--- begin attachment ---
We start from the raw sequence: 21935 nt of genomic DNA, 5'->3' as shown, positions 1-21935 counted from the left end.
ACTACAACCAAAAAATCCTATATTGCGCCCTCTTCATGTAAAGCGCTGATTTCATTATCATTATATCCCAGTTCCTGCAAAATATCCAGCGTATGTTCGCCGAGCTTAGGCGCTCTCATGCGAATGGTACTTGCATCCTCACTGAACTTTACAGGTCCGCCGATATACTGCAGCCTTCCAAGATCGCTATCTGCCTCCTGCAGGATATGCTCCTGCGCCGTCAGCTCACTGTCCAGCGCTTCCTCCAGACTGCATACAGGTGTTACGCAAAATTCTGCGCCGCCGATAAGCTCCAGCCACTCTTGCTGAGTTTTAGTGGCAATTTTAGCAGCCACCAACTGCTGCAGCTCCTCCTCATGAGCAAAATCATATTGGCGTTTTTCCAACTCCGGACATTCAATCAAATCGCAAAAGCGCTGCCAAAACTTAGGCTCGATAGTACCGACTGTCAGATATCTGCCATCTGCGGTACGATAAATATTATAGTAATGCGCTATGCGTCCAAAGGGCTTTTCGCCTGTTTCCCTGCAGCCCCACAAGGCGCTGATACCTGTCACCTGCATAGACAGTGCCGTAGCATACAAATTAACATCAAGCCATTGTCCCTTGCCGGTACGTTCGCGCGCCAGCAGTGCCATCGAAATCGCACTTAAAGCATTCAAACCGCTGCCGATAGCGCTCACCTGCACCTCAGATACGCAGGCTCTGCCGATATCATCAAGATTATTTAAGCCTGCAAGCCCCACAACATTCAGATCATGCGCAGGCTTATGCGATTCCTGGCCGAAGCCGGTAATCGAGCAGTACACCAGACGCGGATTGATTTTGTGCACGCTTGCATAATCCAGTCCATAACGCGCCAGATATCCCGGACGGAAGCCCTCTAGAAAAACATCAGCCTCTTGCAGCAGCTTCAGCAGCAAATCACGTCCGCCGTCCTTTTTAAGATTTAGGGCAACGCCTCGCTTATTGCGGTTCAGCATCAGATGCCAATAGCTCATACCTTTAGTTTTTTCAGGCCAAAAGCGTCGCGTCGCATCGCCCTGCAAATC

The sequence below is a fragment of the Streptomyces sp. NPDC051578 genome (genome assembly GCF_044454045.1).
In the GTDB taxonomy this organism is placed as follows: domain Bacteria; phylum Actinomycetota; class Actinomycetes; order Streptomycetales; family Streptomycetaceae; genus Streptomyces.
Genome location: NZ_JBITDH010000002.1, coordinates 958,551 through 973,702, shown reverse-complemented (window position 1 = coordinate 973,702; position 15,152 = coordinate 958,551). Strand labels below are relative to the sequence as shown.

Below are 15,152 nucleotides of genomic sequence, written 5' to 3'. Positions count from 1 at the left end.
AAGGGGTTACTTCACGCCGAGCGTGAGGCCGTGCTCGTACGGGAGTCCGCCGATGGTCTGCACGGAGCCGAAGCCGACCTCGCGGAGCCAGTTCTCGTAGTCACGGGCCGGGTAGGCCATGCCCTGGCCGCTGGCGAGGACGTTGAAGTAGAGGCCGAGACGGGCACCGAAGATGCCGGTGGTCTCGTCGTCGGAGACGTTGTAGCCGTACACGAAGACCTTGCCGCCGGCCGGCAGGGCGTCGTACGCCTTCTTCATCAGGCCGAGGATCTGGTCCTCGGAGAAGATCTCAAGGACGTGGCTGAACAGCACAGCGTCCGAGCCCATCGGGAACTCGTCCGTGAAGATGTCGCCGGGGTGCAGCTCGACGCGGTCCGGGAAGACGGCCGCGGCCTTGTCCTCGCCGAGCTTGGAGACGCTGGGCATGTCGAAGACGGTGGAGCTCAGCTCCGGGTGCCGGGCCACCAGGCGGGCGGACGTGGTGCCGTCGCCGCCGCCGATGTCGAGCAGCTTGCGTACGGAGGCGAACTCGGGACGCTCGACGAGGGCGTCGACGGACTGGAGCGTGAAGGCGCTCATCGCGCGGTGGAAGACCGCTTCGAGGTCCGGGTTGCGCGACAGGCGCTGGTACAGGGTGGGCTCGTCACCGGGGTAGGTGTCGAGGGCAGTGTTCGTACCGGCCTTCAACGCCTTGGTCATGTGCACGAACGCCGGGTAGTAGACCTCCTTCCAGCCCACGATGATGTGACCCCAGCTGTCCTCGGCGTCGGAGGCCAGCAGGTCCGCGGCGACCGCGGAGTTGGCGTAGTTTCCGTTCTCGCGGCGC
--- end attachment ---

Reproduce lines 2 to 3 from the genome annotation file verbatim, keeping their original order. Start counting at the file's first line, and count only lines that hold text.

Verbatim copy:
ACTACAACCAAAAAATCCTATATTGCGCCCTCTTCATGTAAAGCGCTGATTTCATTATCATTATATCCCAGTTCCTGCAAAATATCCAGCGTATGTTCGCCGAGCTTAGGCGCTCTCATGCGAATGGTACTTGCATCCTCACTGAACTTTACAGGTCCGCCGATATACTGCAGCCTTCCAAGATCGCTATCTGCCTCCTGCAGGATATGCTCCTGCGCCGTCAGCTCACTGTCCAGCGCTTCCTCCAGACTGCATACAGGTGTTACGCAAAATTCTGCGCCGCCGATAAGCTCCAGCCACTCTTGCTGAGTTTTAGTGGCAATTTTAGCAGCCACCAACTGCTGCAGCTCCTCCTCATGAGCAAAATCATATTGGCGTTTTTCCAACTCCGGACATTCAATCAAATCGCAAAAGCGCTGCCAAAACTTAGGCTCGATAGTACCGACTGTCAGATATCTGCCATCTGCGGTACGATAAATATTATAGTAATGCGCTATGCGTCCAAAGGGCTTTTCGCCTGTTTCCCTGCAGCCCCACAAGGCGCTGATACCTGTCACCTGCATAGACAGTGCCGTAGCATACAAATTAACATCAAGCCATTGTCCCTTGCCGGTACGTTCGCGCGCCAGCAGTGCCATCGAAATCGCACTTAAAGCATTCAAACCGCTGCCGATAGCGCTCACCTGCACCTCAGATACGCAGGCTCTGCCGATATCATCAAGATTATTTAAGCCTGCAAGCCCCACAACATTCAGATCATGCGCAGGCTTATGCGATTCCTGGCCGAAGCCGGTAATCGAGCAGTACACCAGACGCGGATTGATTTTGTGCACGCTTGCATAATCCAGTCCATAACGCGCCAGATATCCCGGACGGAAGCCCTCTAGAAAAACATCAGCCTCTTGCAGCAGCTTCAGCAGCAAATCACGTCCGCCGTCCTTTTTAAGATTTAGGGCAACGCCTCGCTTATTGCGGTTCAGCATCAGATGCCAATAGCTCATACCTTTAGTTTTTTCAGGCCAAAAGCGTCGCGTCGCATCGCCCTGCAAATC

The sequence below is a fragment of the Streptomyces sp. NPDC051578 genome (genome assembly GCF_044454045.1).